By Mary Houlihan/For Sun-Times Media
Directed by Michael M. Bilandic (son of the former Chicago mayor), the indie film “Hellaware” takes aim at New York’s pretentious highbrow art world and the adjacent hipster scene with some sharp-edged humor and satiric storytelling.
Nate (Keith Poulson), a 25-year-old photographer eager to land his first solo show, has just witnessed his girlfriend dump him for a pig-tailed artist of questionable talent. Nate understands he must become more ruthless in his goals to succeed in the East Coast art scene; he just needs a plan.
Later, in a booze and coke-fueled evening with his best friends Bernadette (Sophia Takal) and Gauguin (Duane C. Wallace), the only voices of reason in the film, he happens upon a video by the ghoulish Young Torture Killaz, a rap group styled after Insane Clown Posse.
Nate decides to make the rural Delaware rappers (really just some kids playing in a basement) the subject of a photo essay. It’ll be authentic, a “great dialectic,” he rationalizes. “Not pre-approved by the highbrow elite.” The scene — violent, explicit and pretty dreadful music fueled by drugs and booze — offers a chance for some intimate photographs that his subjects ultimately do not want the public to see.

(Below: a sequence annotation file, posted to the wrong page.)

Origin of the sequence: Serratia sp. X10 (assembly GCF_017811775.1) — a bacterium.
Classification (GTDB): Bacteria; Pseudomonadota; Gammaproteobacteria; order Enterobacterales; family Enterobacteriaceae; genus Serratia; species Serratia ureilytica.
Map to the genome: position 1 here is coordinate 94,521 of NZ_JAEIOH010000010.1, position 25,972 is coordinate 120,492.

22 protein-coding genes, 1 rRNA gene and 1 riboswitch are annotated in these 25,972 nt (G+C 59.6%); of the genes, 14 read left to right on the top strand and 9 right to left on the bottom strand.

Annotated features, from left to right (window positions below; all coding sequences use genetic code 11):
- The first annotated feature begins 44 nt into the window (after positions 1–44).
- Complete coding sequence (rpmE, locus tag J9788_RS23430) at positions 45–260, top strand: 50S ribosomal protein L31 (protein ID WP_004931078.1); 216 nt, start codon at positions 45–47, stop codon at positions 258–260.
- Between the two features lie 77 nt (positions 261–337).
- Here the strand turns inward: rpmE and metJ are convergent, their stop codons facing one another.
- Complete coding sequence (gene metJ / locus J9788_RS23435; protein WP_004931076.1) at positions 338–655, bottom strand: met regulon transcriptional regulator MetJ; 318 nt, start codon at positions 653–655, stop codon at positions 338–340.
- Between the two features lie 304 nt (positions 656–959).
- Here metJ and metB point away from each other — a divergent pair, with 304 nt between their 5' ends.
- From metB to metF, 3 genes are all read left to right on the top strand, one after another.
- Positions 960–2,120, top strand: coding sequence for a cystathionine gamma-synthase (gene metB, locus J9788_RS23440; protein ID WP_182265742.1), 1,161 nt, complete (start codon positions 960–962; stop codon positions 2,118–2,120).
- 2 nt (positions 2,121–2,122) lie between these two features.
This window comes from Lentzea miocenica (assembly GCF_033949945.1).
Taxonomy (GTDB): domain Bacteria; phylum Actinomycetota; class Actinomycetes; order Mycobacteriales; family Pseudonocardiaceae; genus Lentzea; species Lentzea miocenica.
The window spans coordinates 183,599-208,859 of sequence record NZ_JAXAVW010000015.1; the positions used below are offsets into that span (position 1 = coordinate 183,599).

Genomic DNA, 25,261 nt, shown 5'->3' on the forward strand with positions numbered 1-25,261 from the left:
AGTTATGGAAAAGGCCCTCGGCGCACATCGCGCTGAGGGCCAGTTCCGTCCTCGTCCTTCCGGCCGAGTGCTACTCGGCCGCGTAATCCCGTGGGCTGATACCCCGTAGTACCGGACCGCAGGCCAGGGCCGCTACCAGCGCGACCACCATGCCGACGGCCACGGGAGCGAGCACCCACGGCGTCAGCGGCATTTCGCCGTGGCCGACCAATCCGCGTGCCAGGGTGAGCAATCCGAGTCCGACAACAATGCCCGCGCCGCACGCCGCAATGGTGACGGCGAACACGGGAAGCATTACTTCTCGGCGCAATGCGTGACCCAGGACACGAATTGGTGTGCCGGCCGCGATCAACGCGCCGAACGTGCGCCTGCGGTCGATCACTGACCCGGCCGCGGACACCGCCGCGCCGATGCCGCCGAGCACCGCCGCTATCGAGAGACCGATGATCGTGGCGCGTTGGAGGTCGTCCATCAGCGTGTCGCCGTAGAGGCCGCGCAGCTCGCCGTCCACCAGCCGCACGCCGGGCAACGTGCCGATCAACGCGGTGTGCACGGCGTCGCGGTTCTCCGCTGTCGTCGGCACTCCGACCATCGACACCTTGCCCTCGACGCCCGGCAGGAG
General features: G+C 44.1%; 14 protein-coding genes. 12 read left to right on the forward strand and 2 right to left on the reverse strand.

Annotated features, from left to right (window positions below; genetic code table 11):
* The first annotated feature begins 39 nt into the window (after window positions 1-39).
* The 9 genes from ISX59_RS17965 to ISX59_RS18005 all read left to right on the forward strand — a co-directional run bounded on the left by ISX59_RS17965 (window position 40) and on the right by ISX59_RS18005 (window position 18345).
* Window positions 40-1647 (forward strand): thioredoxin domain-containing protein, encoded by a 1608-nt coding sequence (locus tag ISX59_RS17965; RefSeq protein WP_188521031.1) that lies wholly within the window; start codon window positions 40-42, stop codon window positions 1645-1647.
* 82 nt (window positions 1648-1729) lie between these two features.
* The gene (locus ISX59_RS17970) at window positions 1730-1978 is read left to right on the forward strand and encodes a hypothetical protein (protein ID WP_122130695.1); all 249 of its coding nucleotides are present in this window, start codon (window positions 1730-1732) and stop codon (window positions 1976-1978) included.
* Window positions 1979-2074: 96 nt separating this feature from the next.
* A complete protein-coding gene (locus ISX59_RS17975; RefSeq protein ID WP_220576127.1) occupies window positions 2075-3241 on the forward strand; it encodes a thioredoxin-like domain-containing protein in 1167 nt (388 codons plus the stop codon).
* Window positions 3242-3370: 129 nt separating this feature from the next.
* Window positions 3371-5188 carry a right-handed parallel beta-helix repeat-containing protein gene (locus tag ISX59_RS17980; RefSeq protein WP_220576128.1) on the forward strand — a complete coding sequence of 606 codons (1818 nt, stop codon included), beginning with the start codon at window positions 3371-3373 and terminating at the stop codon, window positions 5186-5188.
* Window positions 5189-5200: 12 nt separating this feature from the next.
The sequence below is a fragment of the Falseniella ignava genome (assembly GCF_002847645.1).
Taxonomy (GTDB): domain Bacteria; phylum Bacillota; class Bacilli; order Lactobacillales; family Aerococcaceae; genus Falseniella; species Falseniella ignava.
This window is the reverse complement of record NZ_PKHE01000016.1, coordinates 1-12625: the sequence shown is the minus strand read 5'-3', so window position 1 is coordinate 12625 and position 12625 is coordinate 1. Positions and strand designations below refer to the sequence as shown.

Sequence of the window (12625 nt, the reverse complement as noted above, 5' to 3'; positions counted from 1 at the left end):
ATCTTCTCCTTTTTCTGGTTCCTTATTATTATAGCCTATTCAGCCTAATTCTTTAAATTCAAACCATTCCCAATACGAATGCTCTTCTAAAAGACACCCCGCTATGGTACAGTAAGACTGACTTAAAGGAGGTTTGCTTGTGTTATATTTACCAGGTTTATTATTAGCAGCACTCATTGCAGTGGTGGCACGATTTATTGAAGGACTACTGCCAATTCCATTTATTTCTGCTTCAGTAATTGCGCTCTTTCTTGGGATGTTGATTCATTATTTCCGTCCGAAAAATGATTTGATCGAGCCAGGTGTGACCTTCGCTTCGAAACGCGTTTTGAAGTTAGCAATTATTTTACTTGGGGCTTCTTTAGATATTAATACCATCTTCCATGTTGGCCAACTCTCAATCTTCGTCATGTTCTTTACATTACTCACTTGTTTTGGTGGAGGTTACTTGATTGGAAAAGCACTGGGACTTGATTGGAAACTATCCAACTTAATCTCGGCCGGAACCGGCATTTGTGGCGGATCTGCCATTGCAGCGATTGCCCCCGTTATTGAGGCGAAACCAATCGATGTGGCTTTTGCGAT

As he becomes more self-involved and more like the artists he once disdained, Nate meets with a French gallery owner (Gilles Decamps) who after perusing the photographs offers him a solo show. Nate exploits his new rapper friends and then tries to rationalize his actions. He has become that guy who hates everybody’s affectations but his own.
“Hellaware” doesn’t really have anything new to say about its art world subject. A slip of a film at 73 minutes, it skims over the surface of some characters, especially the rappers, who come across as simple caricature.
But Bilandic does perfectly capture the laid-back style of the twentysomethings (the lead actors all do fine work) and manages to present a fresh story of callow youth caught up in their own American odyssey. Plus he lets Nate get his comeuppance in a very funny, oddly satisfying twist ending.
Factory 25 presents a film written and directed by Michael M. Bilandic. Running time: 73 minutes. No MPAA rating. Opens Friday at the Gene Siskel Film Center.